Soil Sample Pricing.

Discussion in 'Turf Renovation' started by White Gardens, Feb 29, 2012.

  1. White Gardens

    White Gardens LawnSite Fanatic
    Posts: 6,776

    Trying to figure out a good overall price to throw at customers when they ask me how much it costs for me to take soil samples.

    I do realize that it mainly comes down to how many samples, type of analysis and time involved.

    So basically a ballpark. I'm thinking right now about 30 dollars a sample, with a minimum of two samples taken.

    Thanks.

    Nick
     
  2. Kiril

    Kiril LawnSite Fanatic
    Posts: 18,298

    what do you mean by "two samples"?
     
  3. White Gardens

    White Gardens LawnSite Fanatic
    Posts: 6,776

    I don't want to go to a site and only take one sample. So if only one sample is taken, then it would be higher to cover my fuel/time expense.

    Basically the more samples, the better the pricing due to volume.

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  4. andersman02

    andersman02 LawnSite Senior Member
    Posts: 503

    they way i was taught in soils was to take 5 different samples for a typical lawn (up to 10,000 sq ft ish) about a cup each, mix into a bag and take a cup from that and place into the soil sample bag

    http://soiltest.cfans.umn.edu/Scans/2009 Lawn and Garden.pdf

    that might help

    i think they charge 7$ or so, depending on how far away the residence was or what they want me to test, id probably do around 30-40$ per test w/ an analysis explaining what everything on the test meant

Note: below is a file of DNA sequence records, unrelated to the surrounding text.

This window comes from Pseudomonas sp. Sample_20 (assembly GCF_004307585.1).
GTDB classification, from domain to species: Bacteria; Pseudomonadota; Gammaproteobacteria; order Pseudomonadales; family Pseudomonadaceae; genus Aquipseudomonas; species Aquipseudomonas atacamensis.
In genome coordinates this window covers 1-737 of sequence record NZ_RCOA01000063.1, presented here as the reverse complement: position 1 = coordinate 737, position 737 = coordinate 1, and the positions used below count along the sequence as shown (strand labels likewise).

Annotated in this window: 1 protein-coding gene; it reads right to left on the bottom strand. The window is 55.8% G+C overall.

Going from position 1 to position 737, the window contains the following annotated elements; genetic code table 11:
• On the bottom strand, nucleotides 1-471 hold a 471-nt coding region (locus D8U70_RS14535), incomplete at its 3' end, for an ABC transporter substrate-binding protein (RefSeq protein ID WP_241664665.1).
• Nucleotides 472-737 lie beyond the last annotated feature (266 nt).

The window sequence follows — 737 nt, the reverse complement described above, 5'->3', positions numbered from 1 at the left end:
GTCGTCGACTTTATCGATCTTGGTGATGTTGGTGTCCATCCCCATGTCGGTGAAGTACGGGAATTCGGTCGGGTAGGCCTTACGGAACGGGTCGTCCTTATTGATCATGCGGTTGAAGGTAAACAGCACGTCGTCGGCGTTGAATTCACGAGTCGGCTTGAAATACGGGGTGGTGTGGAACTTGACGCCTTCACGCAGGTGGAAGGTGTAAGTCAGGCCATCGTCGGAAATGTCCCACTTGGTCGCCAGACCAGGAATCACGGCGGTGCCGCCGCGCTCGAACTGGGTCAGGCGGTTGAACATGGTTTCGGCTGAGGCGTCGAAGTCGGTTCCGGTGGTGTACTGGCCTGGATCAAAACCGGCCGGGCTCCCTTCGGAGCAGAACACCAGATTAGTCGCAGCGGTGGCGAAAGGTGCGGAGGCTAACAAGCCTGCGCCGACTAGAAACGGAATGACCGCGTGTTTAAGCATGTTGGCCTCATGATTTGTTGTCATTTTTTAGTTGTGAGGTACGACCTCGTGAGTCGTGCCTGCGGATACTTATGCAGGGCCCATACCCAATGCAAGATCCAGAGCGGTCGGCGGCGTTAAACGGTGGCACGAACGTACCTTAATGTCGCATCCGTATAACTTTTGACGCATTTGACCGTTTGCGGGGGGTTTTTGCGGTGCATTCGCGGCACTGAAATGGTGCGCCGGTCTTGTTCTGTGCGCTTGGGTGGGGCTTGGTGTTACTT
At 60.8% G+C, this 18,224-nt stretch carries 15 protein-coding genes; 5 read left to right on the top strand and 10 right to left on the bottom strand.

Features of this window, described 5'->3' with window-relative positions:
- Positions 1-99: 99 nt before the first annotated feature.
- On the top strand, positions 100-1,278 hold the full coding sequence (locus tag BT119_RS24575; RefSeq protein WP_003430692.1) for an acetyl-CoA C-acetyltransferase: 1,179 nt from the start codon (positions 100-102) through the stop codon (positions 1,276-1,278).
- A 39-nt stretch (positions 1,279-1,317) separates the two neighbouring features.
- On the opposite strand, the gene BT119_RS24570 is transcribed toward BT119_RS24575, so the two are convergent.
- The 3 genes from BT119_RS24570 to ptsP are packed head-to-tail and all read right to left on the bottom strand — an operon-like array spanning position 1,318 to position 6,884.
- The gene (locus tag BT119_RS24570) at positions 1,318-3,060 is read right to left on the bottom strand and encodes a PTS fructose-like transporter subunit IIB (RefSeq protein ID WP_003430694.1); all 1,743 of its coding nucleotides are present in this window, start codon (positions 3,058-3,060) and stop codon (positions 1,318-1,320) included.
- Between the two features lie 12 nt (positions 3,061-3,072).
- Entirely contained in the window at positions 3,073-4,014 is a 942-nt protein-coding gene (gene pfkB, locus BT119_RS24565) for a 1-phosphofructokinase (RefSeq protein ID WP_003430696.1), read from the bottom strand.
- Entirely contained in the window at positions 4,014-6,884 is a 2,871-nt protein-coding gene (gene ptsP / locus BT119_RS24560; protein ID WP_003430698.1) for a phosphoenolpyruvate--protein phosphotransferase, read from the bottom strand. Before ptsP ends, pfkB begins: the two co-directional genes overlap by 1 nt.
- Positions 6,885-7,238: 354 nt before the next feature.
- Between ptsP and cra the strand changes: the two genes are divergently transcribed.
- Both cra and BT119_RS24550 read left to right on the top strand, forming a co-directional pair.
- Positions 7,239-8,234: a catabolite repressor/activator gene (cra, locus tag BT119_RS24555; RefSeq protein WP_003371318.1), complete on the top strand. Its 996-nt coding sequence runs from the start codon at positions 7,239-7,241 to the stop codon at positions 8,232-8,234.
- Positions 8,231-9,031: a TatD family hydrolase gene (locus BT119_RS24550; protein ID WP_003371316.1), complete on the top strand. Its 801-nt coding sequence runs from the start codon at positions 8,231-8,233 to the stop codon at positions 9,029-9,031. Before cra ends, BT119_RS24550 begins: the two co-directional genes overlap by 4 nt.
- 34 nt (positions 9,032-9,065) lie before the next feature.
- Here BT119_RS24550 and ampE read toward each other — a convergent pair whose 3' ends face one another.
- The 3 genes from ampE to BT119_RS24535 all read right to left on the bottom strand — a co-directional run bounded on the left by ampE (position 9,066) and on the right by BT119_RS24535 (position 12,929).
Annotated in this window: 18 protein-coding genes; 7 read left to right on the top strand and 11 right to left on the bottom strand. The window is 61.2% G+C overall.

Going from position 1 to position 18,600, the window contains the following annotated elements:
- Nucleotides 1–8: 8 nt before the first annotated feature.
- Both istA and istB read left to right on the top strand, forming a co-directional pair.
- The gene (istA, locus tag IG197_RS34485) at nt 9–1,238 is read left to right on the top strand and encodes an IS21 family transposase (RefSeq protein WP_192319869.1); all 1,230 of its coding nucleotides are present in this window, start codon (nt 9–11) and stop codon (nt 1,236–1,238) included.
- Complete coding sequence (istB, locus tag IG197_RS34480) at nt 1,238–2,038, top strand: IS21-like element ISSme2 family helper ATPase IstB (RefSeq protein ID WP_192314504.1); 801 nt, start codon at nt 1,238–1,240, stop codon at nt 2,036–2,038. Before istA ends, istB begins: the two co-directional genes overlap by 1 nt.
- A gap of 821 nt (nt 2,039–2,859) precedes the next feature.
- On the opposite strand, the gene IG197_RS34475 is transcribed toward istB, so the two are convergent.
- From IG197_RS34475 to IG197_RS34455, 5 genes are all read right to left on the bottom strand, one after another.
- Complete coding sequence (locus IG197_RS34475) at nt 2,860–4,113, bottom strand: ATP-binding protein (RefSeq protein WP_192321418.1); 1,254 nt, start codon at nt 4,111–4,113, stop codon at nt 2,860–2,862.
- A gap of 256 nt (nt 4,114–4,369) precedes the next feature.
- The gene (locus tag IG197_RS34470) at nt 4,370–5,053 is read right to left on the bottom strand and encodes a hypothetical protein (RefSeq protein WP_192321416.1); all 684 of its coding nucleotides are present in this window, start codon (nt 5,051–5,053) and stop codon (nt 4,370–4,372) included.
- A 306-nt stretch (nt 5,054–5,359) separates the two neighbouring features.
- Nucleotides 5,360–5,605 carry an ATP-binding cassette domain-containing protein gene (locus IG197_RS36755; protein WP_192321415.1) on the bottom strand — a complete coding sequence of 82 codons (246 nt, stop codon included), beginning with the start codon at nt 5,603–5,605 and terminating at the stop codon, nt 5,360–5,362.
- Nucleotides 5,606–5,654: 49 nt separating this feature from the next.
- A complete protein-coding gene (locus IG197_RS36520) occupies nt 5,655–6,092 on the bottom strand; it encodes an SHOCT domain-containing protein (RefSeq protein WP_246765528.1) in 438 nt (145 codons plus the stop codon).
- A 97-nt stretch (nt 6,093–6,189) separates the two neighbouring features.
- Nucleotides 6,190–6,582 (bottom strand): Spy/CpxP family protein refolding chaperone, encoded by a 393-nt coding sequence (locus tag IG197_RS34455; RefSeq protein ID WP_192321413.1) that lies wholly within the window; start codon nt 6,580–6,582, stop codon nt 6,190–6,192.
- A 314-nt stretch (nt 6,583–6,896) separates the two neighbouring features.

just me personally
     
  5. Kiril

    Kiril LawnSite Fanatic
    Posts: 18,298

    The proper way to sample is to take between 10-20+ cores and mix those making a composite sample. The bigger the area, the more samples you should take. There are also other factors to consider when delineating areas that should be sampled independently. One site is almost never a single composite sample.

    So what you mean by a "sample" is important here, not only in pricing, but in getting meaningful results.
     
  6. White Gardens

    White Gardens LawnSite Fanatic
    Posts: 6,776

    Very good points and thanks.

    I think I get hung up on the ag type soil sampling where you just mark spots on a map and then sample individual areas getting multiple readings across the entire area.

    Basically like using GPS to mark in a field to get the variances from one section to a next, but I need to realize it's a lawn, not a 160acre field and an average would give me better test results.

    ..
     
  7. Kiril

    Kiril LawnSite Fanatic
    Posts: 18,298

    Composite sampling is the norm in Ag. What you are referring to is gird sampling, which is still composite sampling within each grid unit. While there are good reasons to take and test discrete samples, it is generally too cost prohibitive, particularly in Ag. For your purposes, look to the sites hydrozones to define areas that will likely need independent testing.
     
  8. White Gardens

    White Gardens LawnSite Fanatic
    Posts: 6,776

    Gird. :confused::laugh:

    Generally when a customer request a soil sample, it's generally in specific areas that seem to not be performing as well as the rest of their lawn or garden, so I've always just taken one sample in those areas.

    I do this time around have a couple of customers this year that just want to know what's going on in their lawn, so I will definitively be doing a composite sample to have a good over-all average, with maybe a separation in certain sections.

    So thanks for pointing that out to me, and I'll be using this method soon. Thumbs Up

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  9. Kiril

    Kiril LawnSite Fanatic
    Posts: 18,298

    WG .... did you forget this thread?

    http://www.lawnsite.com/showthread.php?p=3047922

     
  10. White Gardens

    White Gardens LawnSite Fanatic
    Posts: 6,776

    Thanks, I did forget, or never re-checked the thread after I posted.

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